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Investigating the causes and consequences of replication stress in mammalian health (RSHEALTH)
Start date: Mar 1, 2014, End date: Feb 28, 2019 PROJECT  FINISHED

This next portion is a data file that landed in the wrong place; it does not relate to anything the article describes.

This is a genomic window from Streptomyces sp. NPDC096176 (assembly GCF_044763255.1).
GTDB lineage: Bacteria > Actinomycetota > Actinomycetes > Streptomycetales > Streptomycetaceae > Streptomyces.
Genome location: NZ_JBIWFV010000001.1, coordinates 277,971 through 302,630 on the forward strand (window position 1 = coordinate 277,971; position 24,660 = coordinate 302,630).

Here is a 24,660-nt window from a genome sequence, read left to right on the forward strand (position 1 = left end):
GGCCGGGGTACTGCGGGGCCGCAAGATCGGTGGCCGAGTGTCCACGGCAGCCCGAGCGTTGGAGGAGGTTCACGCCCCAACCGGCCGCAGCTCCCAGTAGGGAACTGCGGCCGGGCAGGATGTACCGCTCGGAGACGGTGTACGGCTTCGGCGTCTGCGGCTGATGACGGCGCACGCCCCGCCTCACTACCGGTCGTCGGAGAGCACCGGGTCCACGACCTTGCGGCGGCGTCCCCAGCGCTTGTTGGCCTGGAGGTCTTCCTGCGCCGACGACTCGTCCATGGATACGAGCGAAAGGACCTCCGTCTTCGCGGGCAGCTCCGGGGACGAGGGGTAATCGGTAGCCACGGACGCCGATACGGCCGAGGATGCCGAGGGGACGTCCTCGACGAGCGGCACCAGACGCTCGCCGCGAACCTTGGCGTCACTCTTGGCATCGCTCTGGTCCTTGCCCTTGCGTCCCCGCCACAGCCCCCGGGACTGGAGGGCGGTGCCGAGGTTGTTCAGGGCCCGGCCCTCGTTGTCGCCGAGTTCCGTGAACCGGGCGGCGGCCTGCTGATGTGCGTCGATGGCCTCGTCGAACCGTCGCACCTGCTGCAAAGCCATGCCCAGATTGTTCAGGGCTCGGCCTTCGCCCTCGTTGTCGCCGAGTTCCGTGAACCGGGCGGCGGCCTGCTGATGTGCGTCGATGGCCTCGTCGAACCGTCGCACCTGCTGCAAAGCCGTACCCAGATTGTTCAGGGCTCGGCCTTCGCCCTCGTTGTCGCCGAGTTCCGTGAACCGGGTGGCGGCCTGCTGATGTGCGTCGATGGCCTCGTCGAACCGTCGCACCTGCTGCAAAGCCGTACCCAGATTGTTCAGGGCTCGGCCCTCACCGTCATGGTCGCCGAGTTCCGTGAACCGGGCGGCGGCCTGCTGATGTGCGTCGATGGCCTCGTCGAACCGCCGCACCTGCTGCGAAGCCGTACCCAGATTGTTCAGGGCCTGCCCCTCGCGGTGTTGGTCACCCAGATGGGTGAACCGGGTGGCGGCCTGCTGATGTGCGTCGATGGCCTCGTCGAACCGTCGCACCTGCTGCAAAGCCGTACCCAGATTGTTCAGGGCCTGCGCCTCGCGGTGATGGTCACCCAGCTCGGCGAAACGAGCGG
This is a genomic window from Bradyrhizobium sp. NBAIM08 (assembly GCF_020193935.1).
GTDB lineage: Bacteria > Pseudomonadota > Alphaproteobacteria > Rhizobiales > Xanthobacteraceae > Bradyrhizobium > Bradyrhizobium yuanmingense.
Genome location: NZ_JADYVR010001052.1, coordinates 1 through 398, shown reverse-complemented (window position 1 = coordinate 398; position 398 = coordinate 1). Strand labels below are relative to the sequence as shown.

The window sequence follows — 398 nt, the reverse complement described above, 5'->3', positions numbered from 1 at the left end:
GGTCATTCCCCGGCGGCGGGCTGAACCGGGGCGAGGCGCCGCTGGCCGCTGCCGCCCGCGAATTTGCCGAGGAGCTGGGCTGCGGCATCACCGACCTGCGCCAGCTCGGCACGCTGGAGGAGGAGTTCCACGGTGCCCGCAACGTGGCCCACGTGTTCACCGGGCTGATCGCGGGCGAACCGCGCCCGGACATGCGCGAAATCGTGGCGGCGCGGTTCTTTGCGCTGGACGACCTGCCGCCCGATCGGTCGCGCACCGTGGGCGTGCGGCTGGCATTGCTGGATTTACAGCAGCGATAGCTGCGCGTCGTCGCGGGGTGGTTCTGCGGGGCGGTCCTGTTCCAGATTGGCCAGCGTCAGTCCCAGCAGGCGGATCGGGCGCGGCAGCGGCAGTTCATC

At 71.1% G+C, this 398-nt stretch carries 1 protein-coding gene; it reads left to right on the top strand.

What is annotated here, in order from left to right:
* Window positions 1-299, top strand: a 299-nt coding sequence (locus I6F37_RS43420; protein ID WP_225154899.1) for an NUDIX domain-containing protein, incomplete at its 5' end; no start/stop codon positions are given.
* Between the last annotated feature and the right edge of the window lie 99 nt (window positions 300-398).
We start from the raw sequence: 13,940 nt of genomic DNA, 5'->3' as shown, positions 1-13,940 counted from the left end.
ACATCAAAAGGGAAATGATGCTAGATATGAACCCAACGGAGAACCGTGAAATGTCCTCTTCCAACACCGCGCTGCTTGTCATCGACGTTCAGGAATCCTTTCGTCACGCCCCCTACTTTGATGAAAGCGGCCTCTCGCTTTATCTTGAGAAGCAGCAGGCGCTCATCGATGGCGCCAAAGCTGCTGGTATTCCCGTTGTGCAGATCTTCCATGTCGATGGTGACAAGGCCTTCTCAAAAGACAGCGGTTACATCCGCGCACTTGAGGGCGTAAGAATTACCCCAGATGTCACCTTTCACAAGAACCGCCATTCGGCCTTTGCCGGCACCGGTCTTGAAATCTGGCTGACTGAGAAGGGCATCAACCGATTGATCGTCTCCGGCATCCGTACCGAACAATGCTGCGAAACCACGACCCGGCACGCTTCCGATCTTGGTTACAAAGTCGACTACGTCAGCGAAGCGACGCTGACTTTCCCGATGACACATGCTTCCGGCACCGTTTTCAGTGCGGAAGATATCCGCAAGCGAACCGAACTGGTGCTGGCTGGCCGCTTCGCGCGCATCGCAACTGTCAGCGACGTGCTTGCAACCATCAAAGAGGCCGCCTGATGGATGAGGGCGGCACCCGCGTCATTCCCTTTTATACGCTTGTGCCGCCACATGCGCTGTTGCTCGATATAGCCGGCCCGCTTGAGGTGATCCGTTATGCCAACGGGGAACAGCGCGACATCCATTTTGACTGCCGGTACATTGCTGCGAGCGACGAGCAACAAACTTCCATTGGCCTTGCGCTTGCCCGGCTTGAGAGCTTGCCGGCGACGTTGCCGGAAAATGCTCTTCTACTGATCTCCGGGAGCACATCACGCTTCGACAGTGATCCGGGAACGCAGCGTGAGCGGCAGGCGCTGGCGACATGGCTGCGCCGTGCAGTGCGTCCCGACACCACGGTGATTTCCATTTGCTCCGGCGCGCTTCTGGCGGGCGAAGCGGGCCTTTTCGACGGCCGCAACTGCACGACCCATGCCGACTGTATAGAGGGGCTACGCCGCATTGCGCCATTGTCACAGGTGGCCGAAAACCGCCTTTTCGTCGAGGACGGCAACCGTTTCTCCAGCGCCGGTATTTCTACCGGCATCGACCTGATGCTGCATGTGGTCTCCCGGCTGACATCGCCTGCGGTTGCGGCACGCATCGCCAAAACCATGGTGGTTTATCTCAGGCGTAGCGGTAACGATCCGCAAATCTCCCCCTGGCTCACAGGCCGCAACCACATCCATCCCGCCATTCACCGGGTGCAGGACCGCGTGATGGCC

"DNA damage (DD) is the cause of several diseases, including cancer, and it is also linked to the organ decline that arises in ageing. Yet, the contribution of different sources of DD to these processes is not understood. Sources of DD such as chromosome breaks, eroded telomeres or oxidative stress are been heavily investigated. For establishing my group, I decided to focus on a source of DD that arises every time a cell replicates its DNA, and which is known as replication stress (RS). In short, RS stands for the excessive accumulation of single-stranded DNA at replication forks that, due to its recombinogenic nature, can initiate genomic rearrangements. Consistently, RS is now known to be a key source of genomic instability in human tumors. In mammalian cells, a signalling cascade initiated by ATR and Chk1 kinases suppresses RS. Unfortunately, the essential nature of these kinases significantly limited the study of the RS-response in mammals. In the initial years of our lab we have developed several tools that facilitate the study of RS in mammals. These include a cellular system where ATR can be activated at will, potent and selective ATR inhibitors, and mice with reduced or increased levels of ATR and Chk1 kinases. These tools have allowed us to start exploring how RS impacts on cancer and ageing, as well as to investigate the potential of targeting ATR for cancer therapy. Yet, the field of RS is still poorly developed, and many basic questions are still in the need of answers.This application outlines a plan for our research in the next five years, and explains how I propose to investigate RS at molecular, cellular and animal levels. Whereas I plan to capitalize on the tools (published and unpublished) that we have generated within the last few years, I also propose several innovative strategies for the study of the RS-response in mammals. This grant would allow us to consolidate our still young group as a solid laboratory for the study of RS in mammals."

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